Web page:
These last few have been very busy years for my beloved Dwayne “The Rock” Johnson, and I am very happy to report that he’s finally hitting his stride. After having muddled his way through action flick after action flick, some much worse than others, Johnson as oblivious bodybuilder Paul Doyle is his best performance to date. Due in part to the fact that The Rock is a roided-up slab of meat in real life, he likely had a clear understanding of who the character was and where he was supposed to go with it. It was a riot to see him transition from a ex-con holy roller to a barely functioning coke fiend, and his antics provided hugely comedic payoffs. Mark Wahlberg as ringleader Dany Lugo likewise gives a great performance, though he too is likely playing a character similar to his own personality. By that, I mean he seems to be the perfect fit for that peculiar ‘bro’ archetype, which in all likelihood isn’t that far off from his real life persona. Golden Globe winner Tony Shalhoub (Monk) also makes an appearance as the phenomenally sleazy Victor Kershaw. Shalhoub holds nothing back in his depiction of Kershaw, and by the end of the film, he becomes a character that we love to hate and are almost glad that he gets what’s coming to him.

At it’s core, Pain and Gain is a comedy, not an action film. In this particular case, however, irony is the name of the game. Every aspect of the film has been calculated to achieve the height of it’s ironic effect. The score, for instance, is heavily dramatic which clashes with the moronic antics of the goofballs on-screen. The alleged role models of the protagonist are all a 12 year old’s worldview, ignorantly filled with hyper-masculine meatheads, not to mention the fact that they’re all fictional characters. The mantra of the protagonist- his combined motivation and justification for committing such terrible crimes- is taken straight from a self help informercial. The list goes on, but the main point to remember is that if you’re headed into Pain and Gain for the mega macho action, you’re in for a wonderful surprise.

In a departure from Bay’s usual work, Pain and Gain is a much more character driven story, and it does a surprisingly good job of making sure that the audience is invested in the stories of each of the three protagonist. In another unprecedented departure from Bay’s usual work, Pain and Gain is also quite good. The wonderfully successful comedy is balanced with Bay’s signature action in all the right places, which is in turn balanced by some definitely not unwelcome character building where it counts. In the end, Pain and Gain hugely fun and entertaining film and makes for a great time at the movies. Bay is by no means forgiven for making Transformers, but perhaps now I can consider him karmically neutral.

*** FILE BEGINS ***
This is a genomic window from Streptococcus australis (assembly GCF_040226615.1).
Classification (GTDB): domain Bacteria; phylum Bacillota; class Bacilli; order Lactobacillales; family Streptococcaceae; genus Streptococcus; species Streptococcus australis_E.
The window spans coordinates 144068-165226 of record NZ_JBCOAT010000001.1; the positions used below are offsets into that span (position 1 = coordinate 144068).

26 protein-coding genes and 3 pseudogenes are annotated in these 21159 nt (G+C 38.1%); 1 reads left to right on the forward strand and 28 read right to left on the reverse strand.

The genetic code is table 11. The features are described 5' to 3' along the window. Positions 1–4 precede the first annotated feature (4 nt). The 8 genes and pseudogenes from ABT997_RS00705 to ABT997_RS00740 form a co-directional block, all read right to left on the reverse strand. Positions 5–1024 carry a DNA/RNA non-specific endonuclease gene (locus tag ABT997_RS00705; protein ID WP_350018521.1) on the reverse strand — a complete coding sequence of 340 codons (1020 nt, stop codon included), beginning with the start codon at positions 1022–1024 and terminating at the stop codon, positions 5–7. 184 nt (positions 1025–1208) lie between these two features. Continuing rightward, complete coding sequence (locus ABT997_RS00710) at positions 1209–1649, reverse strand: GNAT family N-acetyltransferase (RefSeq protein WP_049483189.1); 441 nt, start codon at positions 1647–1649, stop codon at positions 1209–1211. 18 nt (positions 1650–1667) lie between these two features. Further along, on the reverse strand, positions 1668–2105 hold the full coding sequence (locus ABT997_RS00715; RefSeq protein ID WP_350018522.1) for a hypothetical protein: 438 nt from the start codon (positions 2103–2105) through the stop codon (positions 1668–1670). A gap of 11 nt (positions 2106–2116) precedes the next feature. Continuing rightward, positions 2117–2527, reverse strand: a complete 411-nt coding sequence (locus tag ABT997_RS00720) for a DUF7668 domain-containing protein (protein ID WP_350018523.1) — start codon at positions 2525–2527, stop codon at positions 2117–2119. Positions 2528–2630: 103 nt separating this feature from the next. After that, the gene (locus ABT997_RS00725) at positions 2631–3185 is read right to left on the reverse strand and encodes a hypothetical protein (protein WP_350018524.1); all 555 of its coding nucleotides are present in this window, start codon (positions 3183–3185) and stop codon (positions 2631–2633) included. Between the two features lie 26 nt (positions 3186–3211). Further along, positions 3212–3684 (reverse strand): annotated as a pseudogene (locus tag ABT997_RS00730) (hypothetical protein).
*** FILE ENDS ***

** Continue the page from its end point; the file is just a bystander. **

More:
Rating: 4 out of 5

Broken City Review


The social atmosphere in which Broken City finds itself upon release is one marked by a general antipathy towards the political sphere with the presidential elections in the US having recently concluded. The raw animosity and bitterness among politicians is, in some respects, infectious, especially after having been subjected to nearly an entire year of campaigning. It seems only natural that a film which centers around political conflict may wish to capitalize on American sensibilities during such a time. The denunciation of the whole “it’s legal if you don’t get caught” attitude of politicians is, although painfully safe, a sentiment that the vast majority of moviegoers can get behind.

Rejoining the cinematic fray after 3 years of inactivity is Book of Eli director Alan Hughes. Direction is, for the most part, solid, though nothing to write home about, with tight action sequences worthy of Taken or one of the Bourne movies. Worthy of note, however, is that Hughes and company seem to focusing much more on the “drama” aspect of this crime-drama, to the point where it becomes more reminiscent a courtroom thriller on television than the cinematic crime-dramas, usually bursting at the seams with action, that we’ve been accustomed to.

Starring, Mark Wahlberg, in the same role he’s been type cast for since day one, as the rough around the edges but ultimately lovable everyman Billy Taggart, as well as Russell Crowe portraying deliciously punchable baddie, Mayor Hostetler. Thankfully, Crowe proves that he can still act after his role in Le Mis, (which many took issue with, but I found to be perfectly serviceable) and steal every scene he’s in, even compared to Wahlberg’s own adequate but frankly bland performance. It is blandness, in many ways, that kills this otherwise quality production and which holds the power to make a potentially decent film bad and a potentially great film pretentious. But yes, I still think Joaquin Phoenix should win best actor.